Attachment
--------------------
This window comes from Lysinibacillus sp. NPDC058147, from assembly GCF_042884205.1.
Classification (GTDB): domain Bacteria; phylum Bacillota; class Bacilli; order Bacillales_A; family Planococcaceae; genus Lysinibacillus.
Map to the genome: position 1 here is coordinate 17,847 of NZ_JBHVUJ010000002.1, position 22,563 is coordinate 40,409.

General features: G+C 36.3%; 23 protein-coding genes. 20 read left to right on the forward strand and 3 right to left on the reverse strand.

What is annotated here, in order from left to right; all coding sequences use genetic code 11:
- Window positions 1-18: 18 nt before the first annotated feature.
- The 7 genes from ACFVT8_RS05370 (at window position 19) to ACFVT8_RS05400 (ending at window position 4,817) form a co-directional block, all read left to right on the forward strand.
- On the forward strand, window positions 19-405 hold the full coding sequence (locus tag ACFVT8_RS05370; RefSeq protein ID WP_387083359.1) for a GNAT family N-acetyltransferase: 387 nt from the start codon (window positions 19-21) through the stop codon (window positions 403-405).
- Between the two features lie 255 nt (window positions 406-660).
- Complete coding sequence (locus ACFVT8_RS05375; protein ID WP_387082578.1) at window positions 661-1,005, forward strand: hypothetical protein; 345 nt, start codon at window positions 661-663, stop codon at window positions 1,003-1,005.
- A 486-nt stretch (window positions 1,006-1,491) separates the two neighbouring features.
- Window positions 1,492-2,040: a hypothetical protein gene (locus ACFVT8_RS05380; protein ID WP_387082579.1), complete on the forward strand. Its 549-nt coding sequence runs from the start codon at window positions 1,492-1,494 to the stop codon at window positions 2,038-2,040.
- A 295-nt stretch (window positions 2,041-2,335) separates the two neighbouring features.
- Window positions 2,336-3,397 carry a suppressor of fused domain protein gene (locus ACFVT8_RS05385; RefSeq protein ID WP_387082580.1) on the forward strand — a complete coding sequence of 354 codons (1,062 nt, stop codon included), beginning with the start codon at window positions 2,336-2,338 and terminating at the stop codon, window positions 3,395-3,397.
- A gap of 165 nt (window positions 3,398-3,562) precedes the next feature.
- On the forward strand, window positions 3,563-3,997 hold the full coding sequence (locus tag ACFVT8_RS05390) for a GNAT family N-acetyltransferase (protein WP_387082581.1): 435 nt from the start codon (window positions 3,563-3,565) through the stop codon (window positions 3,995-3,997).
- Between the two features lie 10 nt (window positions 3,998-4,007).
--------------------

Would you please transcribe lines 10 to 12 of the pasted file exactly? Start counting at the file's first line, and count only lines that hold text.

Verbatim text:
- Complete coding sequence (locus ACFVT8_RS05375; protein ID WP_387082578.1) at window positions 661-1,005, forward strand: hypothetical protein; 345 nt, start codon at window positions 661-663, stop codon at window positions 1,003-1,005.
- A 486-nt stretch (window positions 1,006-1,491) separates the two neighbouring features.
- Window positions 1,492-2,040: a hypothetical protein gene (locus ACFVT8_RS05380; protein ID WP_387082579.1), complete on the forward strand. Its 549-nt coding sequence runs from the start codon at window positions 1,492-1,494 to the stop codon at window positions 2,038-2,040.